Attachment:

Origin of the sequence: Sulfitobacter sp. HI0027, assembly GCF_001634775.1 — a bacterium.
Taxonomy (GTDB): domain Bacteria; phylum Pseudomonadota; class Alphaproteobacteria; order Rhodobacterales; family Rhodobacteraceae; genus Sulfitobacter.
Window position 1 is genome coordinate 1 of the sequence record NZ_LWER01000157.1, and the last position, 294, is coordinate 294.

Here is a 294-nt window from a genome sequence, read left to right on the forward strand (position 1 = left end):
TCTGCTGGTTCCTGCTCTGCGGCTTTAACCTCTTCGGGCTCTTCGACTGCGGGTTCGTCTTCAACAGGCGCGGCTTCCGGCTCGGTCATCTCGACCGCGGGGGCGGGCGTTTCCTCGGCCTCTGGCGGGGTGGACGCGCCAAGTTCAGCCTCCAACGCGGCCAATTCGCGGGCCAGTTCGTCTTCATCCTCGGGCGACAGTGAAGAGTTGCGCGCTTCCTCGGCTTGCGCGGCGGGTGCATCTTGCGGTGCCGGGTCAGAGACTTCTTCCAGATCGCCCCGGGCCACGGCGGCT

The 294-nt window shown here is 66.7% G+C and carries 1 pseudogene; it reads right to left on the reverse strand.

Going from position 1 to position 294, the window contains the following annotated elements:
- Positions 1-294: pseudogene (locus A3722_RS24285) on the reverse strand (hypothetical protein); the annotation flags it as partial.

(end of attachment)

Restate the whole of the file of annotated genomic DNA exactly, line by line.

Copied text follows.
Origin of the sequence: Sulfitobacter sp. HI0027, assembly GCF_001634775.1 — a bacterium.
Taxonomy (GTDB): domain Bacteria; phylum Pseudomonadota; class Alphaproteobacteria; order Rhodobacterales; family Rhodobacteraceae; genus Sulfitobacter.
Window position 1 is genome coordinate 1 of the sequence record NZ_LWER01000157.1, and the last position, 294, is coordinate 294.

Here is a 294-nt window from a genome sequence, read left to right on the forward strand (position 1 = left end):
TCTGCTGGTTCCTGCTCTGCGGCTTTAACCTCTTCGGGCTCTTCGACTGCGGGTTCGTCTTCAACAGGCGCGGCTTCCGGCTCGGTCATCTCGACCGCGGGGGCGGGCGTTTCCTCGGCCTCTGGCGGGGTGGACGCGCCAAGTTCAGCCTCCAACGCGGCCAATTCGCGGGCCAGTTCGTCTTCATCCTCGGGCGACAGTGAAGAGTTGCGCGCTTCCTCGGCTTGCGCGGCGGGTGCATCTTGCGGTGCCGGGTCAGAGACTTCTTCCAGATCGCCCCGGGCCACGGCGGCT

The 294-nt window shown here is 66.7% G+C and carries 1 pseudogene; it reads right to left on the reverse strand.

Going from position 1 to position 294, the window contains the following annotated elements:
- Positions 1-294: pseudogene (locus A3722_RS24285) on the reverse strand (hypothetical protein); the annotation flags it as partial.